Learn about the difference between demand and capacity.
- As I'm sure you know, if you want to make change to something, it's really important that we know exactly what it is and how to measure it. One of the biggest problems we have with stress today is that although everyone knows what it is in its essence, people experience it in very unique ways. As crazy as it may sound, it's kind of like love. It can mean so many different things but ultimately the experience is different for everyone. It's really based in the eye of the beholder.
Before we get too far along the path of trying to fix stress, we need to get crystal clear on what it is and how it impacts us. Which is why I'm going to share with you a very simple framework for understanding how stress affects the brain and the body and how to know when you have too much of it for your own good. Because we know stress is not going anywhere, and we actually don't want it to. As I'll explain later, stress can actually be very good for us if we know how to use it.
That's exactly what I'm going to teach you during our time together in this course. So, let's get started right now by agreeing on a simple definition that we can work with for defining what stress is. Stress is simply the gap between demand and capacity. Or maybe more specifically, it's what happens in that gap between demand and capacity. Think about it, when you don't have enough time, stress helps you to be hyperfocused to try to get more done in less time.
When you don't have enough money, stress gives you a sense of urgency to focus your attention on making sure you're covering your costs. If you don't have enough energy physically, stress triggers hormones to give you a surge, at least temporarily, to get out of bed in the morning and try to get things done. Which brings up the first clarification point I want to make: that stress is not good or bad, but there are differences in how stress affects us based on the type of stress, the intensity, and how long it continues.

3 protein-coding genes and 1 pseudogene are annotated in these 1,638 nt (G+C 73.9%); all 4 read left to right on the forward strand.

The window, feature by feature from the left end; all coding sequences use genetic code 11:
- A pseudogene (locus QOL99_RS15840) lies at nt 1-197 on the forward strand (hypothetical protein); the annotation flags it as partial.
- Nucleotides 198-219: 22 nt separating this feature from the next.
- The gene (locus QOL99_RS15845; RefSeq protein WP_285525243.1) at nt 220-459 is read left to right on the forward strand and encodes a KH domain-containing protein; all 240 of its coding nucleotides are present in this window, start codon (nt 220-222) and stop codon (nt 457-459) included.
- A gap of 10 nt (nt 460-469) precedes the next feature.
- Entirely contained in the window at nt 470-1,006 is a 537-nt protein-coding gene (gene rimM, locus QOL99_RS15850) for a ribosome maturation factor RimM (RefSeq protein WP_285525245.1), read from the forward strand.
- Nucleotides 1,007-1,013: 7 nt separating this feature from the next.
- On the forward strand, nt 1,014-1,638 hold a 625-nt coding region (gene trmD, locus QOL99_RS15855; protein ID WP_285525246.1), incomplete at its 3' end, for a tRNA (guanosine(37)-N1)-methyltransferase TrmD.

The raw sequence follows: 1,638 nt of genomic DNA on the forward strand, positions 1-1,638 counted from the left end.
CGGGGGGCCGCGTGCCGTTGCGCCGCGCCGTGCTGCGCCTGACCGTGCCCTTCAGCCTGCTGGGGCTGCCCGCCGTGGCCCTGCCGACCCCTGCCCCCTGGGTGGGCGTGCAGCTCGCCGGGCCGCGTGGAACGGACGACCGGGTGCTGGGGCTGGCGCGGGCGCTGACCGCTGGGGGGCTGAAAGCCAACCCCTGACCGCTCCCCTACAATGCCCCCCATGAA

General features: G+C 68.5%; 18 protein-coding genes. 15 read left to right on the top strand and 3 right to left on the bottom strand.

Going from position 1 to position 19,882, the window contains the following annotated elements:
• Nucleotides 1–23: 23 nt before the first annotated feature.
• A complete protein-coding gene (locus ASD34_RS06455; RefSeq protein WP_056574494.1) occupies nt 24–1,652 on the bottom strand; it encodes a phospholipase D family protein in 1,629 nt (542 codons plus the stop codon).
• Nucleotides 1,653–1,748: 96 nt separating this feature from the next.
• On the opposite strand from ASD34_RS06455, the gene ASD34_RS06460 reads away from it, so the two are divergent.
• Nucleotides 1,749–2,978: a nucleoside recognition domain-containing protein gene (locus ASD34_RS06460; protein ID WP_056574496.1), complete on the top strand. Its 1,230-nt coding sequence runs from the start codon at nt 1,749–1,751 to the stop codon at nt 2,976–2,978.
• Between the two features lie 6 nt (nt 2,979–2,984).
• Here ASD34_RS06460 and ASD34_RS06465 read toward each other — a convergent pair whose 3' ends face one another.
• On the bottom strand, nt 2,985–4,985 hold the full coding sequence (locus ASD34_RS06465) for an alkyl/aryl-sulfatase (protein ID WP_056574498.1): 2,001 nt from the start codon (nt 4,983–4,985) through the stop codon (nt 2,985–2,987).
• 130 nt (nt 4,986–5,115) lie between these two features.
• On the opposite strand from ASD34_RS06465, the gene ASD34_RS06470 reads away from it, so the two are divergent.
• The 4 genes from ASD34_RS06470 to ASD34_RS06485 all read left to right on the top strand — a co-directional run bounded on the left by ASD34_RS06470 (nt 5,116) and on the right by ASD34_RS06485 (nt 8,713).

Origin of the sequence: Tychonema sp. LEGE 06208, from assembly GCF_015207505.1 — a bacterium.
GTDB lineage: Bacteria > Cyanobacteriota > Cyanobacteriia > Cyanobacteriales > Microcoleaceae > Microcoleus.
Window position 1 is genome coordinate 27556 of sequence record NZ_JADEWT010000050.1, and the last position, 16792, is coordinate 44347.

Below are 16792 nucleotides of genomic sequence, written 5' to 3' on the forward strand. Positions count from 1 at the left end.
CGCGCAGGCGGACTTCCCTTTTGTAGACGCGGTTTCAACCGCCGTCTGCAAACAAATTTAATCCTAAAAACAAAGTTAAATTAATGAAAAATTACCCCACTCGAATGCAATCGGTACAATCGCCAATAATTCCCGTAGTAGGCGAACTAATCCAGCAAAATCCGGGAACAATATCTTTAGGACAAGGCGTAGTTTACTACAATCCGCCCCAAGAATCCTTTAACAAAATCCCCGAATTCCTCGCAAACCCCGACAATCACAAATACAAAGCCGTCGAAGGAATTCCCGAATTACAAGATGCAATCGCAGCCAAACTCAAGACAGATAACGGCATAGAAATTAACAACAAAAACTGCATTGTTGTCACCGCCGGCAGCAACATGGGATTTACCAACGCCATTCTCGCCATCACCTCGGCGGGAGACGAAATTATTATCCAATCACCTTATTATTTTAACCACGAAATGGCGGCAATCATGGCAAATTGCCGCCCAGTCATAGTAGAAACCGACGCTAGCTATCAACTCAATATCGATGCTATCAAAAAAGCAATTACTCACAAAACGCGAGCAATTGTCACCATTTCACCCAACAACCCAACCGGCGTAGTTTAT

I want to encourage you not to think of this as good stress or bad stress, because even that can get really confusing. We all know people who've had bad things happen and end up with good results, growing stronger because of the challenges that they went through, and other people who've had wonderful things happen to them but end up with a negative outcome because they weren't prepared or able to handle the changes that occurred. It's just easier not to try to categorize stress as being good or bad but rather to look at the impact of stress as either being something that can stimulate growth and positive adaptation or something that can trigger breakdown and burnout as a result of not being used effectively.
That's what we're going to talk about together in this course, how stress impacts us collectively, how it impacts you personally, and what we can do to use it for good. For now, just remember that stress is what happens in the gap between demand and capacity.
- Define “stress” and explain why it often occurs in the workplace.
- Recognize the differences between acute and chronic stress.
- List the three steps for managing stress.
- Name three things the brain craves.
- Identify the differences between primary stress reactions.
- Recall the benefits of rhythmic breathing.